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2019 Women's World Cup

Canada readies for toughest test yet from Netherlands

REIMS – Top spot in Group E will be on the line when Canada and the Netherlands battle on Thursday at Stade Auguste-Delaune. Both teams have already secured a spot in the round of sixteen. A win for either side will result in a perfect 3-0-0 record, and first place. A draw would result in the Netherlands taking top spot, by virtue of the third tiebreaker scenario, goals scored. Canada has scored one fewer goal than the Netherlands, (4-3).

“We’re definitely going to be up for a battle for this one,” Adriana Leon explained to The Equalizer. “We are anticipating that they’re going to be better than, what we’ve played in this tournament so far. We’re gearing up for it, and we’ll be ready.”

Canada shook off the nerves to defeat Cameroon, 1-0, and they ran circles around New Zealand in a possession dominating, 2-0 victory. The reigning 2017 European champions will offer a much more difficult challenge from Canada’s two previous opponents.

“I’m definitely envisioning a more even game,” Christine Sinclair revealed. “Where both teams have chances, and both teams have spells of possession of the ball. I don’t think either team is going to sit back and try to absorb the other teams pressure. I don’t think that’s how either of us play. Yeah, hopefully an exciting game, a little bit of end to end.”

A 7-0-3 record has Canada unbeaten in 2019. Coach Kenneth Heiner-Møller has his team locked in, poised, and playing with structure that’s seen them concede only once this year. It’s important that Canada continues to keep their momentum going. It’s not enough to just qualify for the next round. Canada wants to beat the Netherlands.

“It’s a tournament, you want to win every game,” Sinclair explained. “You don’t want to leave things in other teams hands. I think if you start playing the game of, ‘Oh, who would we rather play,’ it gets very dangerous. We’re a world class team, and we know that. Teams have to start fearing us. If we play our best, we know we can beat anyone.”

The runner-up in Group E will travel to the Parc des Princes, in Paris to take on the Group F runner-up, either the U.S. or Sweden. The Group D runner-up, England, Japan, or Argentina will be the opponent for the Group E winner in Rennes.

The 2015 World Cup also saw Canada and the Netherlands matchup in the group stage. Ashley Lawrence scored an early goal, but it was a late tally from Kirsten van de Ven that earned each side a point in a 1-1 draw.

“I think they have players with quality,” Lawrence explained. “They have players playing in top environments, but we’re ready. These last few months, we’ve played against opposition of different caliber. We’re prepared to go into the game, we’re confident, and it’s just about imposing ourselves on them.”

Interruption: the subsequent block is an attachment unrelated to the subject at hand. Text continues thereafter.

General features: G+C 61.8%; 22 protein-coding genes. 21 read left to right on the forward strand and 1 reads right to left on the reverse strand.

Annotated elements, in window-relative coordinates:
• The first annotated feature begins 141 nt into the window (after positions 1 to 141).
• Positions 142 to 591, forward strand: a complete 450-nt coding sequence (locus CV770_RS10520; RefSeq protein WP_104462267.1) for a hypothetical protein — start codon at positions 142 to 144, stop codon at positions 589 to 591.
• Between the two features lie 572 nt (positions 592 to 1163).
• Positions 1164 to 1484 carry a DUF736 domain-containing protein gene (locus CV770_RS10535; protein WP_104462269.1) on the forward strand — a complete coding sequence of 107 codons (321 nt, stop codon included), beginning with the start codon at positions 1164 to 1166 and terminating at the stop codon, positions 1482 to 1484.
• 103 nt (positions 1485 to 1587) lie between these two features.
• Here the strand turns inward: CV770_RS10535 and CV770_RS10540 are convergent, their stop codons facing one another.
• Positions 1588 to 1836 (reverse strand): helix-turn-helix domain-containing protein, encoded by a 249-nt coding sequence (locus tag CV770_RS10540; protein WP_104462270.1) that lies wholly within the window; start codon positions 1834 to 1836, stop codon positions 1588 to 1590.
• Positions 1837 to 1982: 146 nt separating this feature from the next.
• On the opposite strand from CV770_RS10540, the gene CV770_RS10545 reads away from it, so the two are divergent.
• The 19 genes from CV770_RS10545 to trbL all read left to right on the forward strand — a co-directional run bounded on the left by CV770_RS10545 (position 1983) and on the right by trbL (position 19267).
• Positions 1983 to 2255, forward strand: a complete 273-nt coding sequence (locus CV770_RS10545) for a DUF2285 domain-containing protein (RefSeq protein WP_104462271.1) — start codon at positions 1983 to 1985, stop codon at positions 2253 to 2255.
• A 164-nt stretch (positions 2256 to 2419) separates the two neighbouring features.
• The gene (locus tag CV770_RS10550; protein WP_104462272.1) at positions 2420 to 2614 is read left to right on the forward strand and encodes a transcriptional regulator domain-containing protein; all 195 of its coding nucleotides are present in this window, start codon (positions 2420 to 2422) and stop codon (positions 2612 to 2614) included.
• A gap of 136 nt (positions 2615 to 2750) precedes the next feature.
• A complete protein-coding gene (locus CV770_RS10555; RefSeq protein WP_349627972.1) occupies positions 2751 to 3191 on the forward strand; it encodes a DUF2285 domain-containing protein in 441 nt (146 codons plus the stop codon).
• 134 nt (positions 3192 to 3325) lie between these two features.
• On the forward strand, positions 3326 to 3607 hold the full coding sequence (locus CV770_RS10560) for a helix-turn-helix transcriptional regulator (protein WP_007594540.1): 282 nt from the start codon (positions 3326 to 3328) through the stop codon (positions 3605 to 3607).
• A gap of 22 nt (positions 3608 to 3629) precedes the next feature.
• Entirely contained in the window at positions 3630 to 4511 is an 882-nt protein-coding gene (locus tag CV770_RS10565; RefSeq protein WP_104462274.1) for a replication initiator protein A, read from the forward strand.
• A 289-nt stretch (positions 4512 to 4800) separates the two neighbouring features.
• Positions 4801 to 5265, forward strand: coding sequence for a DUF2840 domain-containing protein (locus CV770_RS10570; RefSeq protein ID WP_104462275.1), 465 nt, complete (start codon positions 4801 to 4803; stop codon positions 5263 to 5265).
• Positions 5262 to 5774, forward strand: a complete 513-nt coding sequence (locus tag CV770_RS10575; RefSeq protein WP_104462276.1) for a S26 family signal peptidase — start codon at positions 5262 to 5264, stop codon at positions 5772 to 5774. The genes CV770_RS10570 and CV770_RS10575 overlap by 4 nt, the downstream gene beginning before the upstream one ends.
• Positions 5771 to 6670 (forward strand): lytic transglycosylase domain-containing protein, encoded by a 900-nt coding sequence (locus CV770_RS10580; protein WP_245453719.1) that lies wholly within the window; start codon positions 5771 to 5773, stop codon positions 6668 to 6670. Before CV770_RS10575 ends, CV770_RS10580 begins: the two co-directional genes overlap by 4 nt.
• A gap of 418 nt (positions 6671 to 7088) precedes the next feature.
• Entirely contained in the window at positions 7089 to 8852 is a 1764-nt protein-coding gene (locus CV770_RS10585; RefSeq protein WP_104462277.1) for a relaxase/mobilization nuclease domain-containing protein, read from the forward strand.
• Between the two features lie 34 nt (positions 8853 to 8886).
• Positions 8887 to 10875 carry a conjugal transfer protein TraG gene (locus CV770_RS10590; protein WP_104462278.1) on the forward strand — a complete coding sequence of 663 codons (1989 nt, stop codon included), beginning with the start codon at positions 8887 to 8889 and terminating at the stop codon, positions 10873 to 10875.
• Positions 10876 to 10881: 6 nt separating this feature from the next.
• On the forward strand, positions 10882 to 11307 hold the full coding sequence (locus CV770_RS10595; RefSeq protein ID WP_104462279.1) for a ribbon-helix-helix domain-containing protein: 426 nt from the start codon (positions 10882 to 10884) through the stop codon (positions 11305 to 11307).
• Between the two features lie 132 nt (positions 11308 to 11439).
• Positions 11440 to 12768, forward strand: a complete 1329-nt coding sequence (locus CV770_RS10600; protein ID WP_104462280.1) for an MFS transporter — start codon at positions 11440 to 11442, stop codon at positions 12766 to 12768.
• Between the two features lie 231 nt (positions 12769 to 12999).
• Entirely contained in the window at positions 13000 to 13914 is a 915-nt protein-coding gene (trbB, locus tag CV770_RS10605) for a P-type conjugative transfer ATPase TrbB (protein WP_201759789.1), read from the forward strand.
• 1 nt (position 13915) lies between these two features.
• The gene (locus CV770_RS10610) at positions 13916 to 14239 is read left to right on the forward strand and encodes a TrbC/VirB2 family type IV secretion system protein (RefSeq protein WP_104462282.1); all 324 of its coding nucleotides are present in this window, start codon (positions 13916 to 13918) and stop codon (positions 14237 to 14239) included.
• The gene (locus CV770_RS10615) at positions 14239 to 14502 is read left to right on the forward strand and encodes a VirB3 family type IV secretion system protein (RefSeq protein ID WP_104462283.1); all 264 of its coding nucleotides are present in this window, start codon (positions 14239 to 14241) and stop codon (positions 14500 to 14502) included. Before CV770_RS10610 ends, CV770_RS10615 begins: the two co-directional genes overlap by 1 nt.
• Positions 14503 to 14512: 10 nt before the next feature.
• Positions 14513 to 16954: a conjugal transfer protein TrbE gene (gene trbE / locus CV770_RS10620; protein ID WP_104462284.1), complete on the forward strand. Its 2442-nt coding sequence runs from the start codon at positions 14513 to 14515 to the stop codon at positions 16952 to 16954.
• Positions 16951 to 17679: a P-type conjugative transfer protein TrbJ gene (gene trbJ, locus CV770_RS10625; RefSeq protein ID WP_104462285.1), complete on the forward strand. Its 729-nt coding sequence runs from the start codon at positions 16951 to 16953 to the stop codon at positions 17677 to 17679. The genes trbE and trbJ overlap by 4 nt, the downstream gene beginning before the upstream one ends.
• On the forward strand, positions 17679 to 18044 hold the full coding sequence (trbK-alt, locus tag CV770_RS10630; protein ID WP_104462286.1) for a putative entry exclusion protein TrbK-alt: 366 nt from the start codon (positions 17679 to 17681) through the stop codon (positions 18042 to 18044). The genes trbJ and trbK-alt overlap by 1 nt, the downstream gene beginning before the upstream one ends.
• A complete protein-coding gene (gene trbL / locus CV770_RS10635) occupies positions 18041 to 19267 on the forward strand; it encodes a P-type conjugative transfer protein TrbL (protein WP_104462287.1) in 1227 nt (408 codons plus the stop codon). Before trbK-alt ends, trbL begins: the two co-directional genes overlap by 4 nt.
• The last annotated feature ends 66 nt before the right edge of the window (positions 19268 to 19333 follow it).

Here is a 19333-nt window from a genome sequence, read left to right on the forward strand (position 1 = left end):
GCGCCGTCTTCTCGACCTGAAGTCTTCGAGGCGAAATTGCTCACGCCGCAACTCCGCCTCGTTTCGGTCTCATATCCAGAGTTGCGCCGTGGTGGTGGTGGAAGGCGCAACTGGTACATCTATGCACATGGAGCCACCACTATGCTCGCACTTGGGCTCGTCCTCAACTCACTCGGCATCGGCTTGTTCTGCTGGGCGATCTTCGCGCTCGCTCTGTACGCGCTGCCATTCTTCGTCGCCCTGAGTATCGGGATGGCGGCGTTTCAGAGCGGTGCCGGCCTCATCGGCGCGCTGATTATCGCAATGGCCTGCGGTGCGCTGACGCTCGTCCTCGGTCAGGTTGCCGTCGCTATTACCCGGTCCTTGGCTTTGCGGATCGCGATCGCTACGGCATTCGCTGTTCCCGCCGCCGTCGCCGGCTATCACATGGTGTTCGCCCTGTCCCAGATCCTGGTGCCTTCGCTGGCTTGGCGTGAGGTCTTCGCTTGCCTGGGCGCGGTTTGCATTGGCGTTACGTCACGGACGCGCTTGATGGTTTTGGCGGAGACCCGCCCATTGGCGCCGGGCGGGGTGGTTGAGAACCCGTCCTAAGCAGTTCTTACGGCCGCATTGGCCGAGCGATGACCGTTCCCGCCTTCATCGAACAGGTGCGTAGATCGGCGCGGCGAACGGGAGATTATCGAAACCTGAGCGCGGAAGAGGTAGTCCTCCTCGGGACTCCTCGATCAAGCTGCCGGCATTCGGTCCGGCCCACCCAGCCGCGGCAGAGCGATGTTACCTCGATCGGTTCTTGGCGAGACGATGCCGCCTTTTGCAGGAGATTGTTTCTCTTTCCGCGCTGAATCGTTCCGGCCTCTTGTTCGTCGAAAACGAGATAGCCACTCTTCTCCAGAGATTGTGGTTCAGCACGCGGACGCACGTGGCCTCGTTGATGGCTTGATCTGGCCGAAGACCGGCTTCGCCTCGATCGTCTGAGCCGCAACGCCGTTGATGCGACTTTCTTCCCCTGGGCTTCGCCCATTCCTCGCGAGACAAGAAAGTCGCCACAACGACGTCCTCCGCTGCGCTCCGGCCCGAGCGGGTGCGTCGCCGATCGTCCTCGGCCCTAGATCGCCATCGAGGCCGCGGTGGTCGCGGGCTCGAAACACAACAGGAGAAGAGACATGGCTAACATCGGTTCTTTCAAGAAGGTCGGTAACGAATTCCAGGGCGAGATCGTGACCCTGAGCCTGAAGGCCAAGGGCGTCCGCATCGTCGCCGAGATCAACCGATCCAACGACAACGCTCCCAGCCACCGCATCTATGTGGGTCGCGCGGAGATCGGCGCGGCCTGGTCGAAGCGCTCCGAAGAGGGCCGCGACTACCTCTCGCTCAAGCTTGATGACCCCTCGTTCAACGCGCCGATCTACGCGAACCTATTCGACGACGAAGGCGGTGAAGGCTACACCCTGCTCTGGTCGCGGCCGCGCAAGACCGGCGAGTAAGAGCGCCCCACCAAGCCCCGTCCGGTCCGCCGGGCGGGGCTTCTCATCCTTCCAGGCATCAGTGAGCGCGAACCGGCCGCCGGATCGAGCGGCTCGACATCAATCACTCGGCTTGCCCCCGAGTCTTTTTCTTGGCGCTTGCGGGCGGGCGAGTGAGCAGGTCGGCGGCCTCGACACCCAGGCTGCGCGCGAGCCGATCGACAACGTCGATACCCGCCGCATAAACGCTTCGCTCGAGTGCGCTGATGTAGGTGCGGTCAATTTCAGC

Four years on, and Sinclair has seen both teams make massive strides.

“I think both teams have improved tremendously. The team we are now, compared to four years ago is leaps and bounds ahead of where we were. Just the style of play has completely changed. Those youngsters that were experiencing their first World Cup are now leaders on this team. Holland, since the last World Cup, they’ve gone on and won the Euro’s. We’re both on the up.”

There isn’t just one single attacking threat that Canada will have to watch out for. Cameroon and New Zealand were limited in what they could do offensively. The Netherlands offence has the ability to turn up and cause a lot of havoc.

Canada’s defense will have to be exceptional if they’re going to take all three points. Anytime you can put out a lineup that features Vivianne Miedema, Shanice van de Sanden, and Lieke Martens, you’re going to be in any football match. The Netherlands also have quality in Danielle van de Donk, Jackie Groenen, and Sherida Spitse.

“We know that they have pacey, and skilled wingers,” Leon said. “They have a skilled number nine, (Miedema), who likes to get on the ball, and scores a lot of goals for her country. We’ll be looking to shut them down up front, and take advantage of their weaker back line.”

Canada wants to show the world that they can win against top caliber opponents like the Netherlands. As Canada progress, the competition will only get tougher. This is the perfect time for Canada to play a tier one side as they move forward at the World Cup.

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